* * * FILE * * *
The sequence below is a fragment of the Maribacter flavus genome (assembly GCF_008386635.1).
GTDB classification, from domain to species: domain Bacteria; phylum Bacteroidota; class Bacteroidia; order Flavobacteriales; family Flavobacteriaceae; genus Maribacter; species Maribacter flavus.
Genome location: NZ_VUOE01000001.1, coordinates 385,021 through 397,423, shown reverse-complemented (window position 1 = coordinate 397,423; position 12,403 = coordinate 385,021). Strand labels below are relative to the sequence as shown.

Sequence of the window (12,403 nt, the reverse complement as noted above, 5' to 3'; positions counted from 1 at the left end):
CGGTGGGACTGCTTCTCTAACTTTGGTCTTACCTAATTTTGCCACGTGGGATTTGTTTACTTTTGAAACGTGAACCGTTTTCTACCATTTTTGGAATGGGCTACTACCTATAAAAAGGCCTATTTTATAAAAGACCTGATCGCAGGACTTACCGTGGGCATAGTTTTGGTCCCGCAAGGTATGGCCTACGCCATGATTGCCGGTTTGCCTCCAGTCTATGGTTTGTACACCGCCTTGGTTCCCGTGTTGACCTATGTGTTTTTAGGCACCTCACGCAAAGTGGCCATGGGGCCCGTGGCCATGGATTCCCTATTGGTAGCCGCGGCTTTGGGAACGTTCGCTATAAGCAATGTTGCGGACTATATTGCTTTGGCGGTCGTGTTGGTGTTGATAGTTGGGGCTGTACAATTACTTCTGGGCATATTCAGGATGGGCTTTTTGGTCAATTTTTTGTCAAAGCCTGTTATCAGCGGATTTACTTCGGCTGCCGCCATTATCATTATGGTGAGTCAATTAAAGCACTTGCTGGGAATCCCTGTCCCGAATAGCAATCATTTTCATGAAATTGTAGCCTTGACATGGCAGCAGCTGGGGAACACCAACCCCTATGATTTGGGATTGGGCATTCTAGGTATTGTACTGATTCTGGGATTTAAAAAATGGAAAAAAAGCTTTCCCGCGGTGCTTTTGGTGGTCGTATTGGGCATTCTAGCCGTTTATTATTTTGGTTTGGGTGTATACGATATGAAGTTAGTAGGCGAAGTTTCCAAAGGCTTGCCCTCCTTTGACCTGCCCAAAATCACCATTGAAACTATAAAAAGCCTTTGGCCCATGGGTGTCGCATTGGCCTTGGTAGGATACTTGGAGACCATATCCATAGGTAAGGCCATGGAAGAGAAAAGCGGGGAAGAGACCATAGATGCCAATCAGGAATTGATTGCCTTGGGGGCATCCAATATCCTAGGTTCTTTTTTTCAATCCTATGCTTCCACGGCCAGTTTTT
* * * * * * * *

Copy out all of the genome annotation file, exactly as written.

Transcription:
The sequence below is a fragment of the Maribacter flavus genome (assembly GCF_008386635.1).
GTDB classification, from domain to species: domain Bacteria; phylum Bacteroidota; class Bacteroidia; order Flavobacteriales; family Flavobacteriaceae; genus Maribacter; species Maribacter flavus.
Genome location: NZ_VUOE01000001.1, coordinates 385,021 through 397,423, shown reverse-complemented (window position 1 = coordinate 397,423; position 12,403 = coordinate 385,021). Strand labels below are relative to the sequence as shown.

Sequence of the window (12,403 nt, the reverse complement as noted above, 5' to 3'; positions counted from 1 at the left end):
CGGTGGGACTGCTTCTCTAACTTTGGTCTTACCTAATTTTGCCACGTGGGATTTGTTTACTTTTGAAACGTGAACCGTTTTCTACCATTTTTGGAATGGGCTACTACCTATAAAAAGGCCTATTTTATAAAAGACCTGATCGCAGGACTTACCGTGGGCATAGTTTTGGTCCCGCAAGGTATGGCCTACGCCATGATTGCCGGTTTGCCTCCAGTCTATGGTTTGTACACCGCCTTGGTTCCCGTGTTGACCTATGTGTTTTTAGGCACCTCACGCAAAGTGGCCATGGGGCCCGTGGCCATGGATTCCCTATTGGTAGCCGCGGCTTTGGGAACGTTCGCTATAAGCAATGTTGCGGACTATATTGCTTTGGCGGTCGTGTTGGTGTTGATAGTTGGGGCTGTACAATTACTTCTGGGCATATTCAGGATGGGCTTTTTGGTCAATTTTTTGTCAAAGCCTGTTATCAGCGGATTTACTTCGGCTGCCGCCATTATCATTATGGTGAGTCAATTAAAGCACTTGCTGGGAATCCCTGTCCCGAATAGCAATCATTTTCATGAAATTGTAGCCTTGACATGGCAGCAGCTGGGGAACACCAACCCCTATGATTTGGGATTGGGCATTCTAGGTATTGTACTGATTCTGGGATTTAAAAAATGGAAAAAAAGCTTTCCCGCGGTGCTTTTGGTGGTCGTATTGGGCATTCTAGCCGTTTATTATTTTGGTTTGGGTGTATACGATATGAAGTTAGTAGGCGAAGTTTCCAAAGGCTTGCCCTCCTTTGACCTGCCCAAAATCACCATTGAAACTATAAAAAGCCTTTGGCCCATGGGTGTCGCATTGGCCTTGGTAGGATACTTGGAGACCATATCCATAGGTAAGGCCATGGAAGAGAAAAGCGGGGAAGAGACCATAGATGCCAATCAGGAATTGATTGCCTTGGGGGCATCCAATATCCTAGGTTCTTTTTTTCAATCCTATGCTTCCACGGCCAGTTTTT